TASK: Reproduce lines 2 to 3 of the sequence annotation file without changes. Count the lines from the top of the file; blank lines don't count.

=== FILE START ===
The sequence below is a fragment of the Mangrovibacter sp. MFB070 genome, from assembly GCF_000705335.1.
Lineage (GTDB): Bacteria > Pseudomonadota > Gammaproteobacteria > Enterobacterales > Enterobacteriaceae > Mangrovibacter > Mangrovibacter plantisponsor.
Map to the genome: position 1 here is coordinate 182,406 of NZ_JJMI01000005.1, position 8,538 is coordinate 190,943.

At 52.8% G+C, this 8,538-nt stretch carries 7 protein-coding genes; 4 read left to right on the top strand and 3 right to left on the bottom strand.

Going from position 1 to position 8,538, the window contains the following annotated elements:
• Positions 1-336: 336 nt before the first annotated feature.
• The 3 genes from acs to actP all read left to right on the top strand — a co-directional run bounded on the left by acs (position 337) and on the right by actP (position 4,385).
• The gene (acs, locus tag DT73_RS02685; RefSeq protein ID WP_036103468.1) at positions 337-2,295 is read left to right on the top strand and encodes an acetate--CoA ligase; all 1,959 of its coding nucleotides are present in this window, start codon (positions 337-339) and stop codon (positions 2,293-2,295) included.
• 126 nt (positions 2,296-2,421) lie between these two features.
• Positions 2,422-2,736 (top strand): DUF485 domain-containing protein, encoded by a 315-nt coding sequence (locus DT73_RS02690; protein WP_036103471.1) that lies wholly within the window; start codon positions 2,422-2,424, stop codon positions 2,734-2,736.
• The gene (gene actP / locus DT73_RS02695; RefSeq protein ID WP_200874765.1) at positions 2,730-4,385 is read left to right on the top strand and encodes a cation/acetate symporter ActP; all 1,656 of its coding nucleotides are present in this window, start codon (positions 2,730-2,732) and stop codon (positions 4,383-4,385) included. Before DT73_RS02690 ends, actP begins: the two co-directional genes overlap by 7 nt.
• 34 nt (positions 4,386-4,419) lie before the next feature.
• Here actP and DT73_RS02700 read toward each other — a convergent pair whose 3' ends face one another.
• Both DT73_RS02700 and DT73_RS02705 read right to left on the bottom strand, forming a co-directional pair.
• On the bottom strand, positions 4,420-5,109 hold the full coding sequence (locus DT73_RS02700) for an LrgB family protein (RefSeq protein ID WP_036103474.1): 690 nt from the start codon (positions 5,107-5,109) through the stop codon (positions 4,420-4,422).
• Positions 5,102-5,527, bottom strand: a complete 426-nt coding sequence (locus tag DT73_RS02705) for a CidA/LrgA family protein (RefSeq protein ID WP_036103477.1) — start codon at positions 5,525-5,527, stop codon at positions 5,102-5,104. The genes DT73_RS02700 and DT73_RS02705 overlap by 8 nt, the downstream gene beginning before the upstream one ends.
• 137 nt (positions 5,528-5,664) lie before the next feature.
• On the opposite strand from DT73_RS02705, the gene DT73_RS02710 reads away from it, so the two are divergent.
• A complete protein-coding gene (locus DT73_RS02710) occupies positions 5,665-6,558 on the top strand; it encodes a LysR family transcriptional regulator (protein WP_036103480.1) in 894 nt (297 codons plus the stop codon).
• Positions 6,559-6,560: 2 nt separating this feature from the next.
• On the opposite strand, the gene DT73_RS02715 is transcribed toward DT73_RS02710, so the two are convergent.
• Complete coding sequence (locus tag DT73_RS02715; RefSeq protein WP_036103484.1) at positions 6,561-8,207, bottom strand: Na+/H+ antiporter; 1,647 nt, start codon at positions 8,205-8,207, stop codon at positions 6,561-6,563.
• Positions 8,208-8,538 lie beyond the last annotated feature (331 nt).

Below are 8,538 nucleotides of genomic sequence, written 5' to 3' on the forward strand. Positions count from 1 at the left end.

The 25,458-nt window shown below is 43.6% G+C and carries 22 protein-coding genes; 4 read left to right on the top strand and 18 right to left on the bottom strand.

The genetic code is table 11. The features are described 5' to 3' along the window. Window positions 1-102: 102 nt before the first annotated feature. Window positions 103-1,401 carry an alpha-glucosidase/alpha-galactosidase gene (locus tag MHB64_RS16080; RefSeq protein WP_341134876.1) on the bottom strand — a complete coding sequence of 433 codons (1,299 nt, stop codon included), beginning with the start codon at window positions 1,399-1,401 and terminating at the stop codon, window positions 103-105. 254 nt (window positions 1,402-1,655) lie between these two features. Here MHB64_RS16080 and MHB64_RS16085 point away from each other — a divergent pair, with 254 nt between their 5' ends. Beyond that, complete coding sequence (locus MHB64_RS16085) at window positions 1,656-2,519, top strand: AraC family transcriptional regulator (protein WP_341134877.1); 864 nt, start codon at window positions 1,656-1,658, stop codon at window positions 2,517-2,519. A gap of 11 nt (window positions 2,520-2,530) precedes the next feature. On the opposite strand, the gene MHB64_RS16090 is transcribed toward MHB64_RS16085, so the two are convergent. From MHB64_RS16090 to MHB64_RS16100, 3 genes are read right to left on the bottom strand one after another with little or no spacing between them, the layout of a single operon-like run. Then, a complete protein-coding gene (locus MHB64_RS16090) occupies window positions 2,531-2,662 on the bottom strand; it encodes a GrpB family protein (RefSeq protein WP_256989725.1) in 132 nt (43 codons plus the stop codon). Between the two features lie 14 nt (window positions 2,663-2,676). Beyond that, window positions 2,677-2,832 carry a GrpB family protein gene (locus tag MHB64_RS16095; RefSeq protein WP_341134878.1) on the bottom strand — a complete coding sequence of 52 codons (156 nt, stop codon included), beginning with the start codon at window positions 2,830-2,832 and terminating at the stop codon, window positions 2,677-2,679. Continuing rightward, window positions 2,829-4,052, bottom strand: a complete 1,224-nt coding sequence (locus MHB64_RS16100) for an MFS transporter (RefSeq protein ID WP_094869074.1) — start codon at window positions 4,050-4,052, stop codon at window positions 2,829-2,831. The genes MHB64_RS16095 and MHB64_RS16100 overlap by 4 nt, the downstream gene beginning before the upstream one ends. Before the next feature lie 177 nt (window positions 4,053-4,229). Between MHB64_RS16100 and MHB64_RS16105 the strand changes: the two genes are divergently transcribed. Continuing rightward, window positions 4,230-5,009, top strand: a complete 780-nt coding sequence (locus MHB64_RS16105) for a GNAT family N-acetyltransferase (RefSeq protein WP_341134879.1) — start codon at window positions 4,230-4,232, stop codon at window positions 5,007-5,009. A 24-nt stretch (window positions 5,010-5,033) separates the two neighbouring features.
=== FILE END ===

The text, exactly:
Lineage (GTDB): Bacteria > Pseudomonadota > Gammaproteobacteria > Enterobacterales > Enterobacteriaceae > Mangrovibacter > Mangrovibacter plantisponsor.
Map to the genome: position 1 here is coordinate 182,406 of NZ_JJMI01000005.1, position 8,538 is coordinate 190,943.